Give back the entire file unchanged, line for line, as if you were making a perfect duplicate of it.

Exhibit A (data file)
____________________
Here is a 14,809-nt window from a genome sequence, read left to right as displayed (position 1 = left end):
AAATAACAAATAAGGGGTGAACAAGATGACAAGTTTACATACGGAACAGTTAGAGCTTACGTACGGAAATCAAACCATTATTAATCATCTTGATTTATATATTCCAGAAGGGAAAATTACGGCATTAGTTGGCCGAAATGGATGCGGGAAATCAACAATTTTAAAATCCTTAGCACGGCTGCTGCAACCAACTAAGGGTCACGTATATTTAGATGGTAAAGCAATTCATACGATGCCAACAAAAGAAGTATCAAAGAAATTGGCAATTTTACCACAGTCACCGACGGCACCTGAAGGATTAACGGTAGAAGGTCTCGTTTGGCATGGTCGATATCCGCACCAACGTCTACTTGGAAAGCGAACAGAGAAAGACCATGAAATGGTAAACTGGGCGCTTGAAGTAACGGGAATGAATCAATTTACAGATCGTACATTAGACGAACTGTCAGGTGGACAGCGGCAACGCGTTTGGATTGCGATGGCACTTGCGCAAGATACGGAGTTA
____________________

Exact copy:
Here is a 14,809-nt window from a genome sequence, read left to right as displayed (position 1 = left end):
AAATAACAAATAAGGGGTGAACAAGATGACAAGTTTACATACGGAACAGTTAGAGCTTACGTACGGAAATCAAACCATTATTAATCATCTTGATTTATATATTCCAGAAGGGAAAATTACGGCATTAGTTGGCCGAAATGGATGCGGGAAATCAACAATTTTAAAATCCTTAGCACGGCTGCTGCAACCAACTAAGGGTCACGTATATTTAGATGGTAAAGCAATTCATACGATGCCAACAAAAGAAGTATCAAAGAAATTGGCAATTTTACCACAGTCACCGACGGCACCTGAAGGATTAACGGTAGAAGGTCTCGTTTGGCATGGTCGATATCCGCACCAACGTCTACTTGGAAAGCGAACAGAGAAAGACCATGAAATGGTAAACTGGGCGCTTGAAGTAACGGGAATGAATCAATTTACAGATCGTACATTAGACGAACTGTCAGGTGGACAGCGGCAACGCGTTTGGATTGCGATGGCACTTGCGCAAGATACGGAGTTA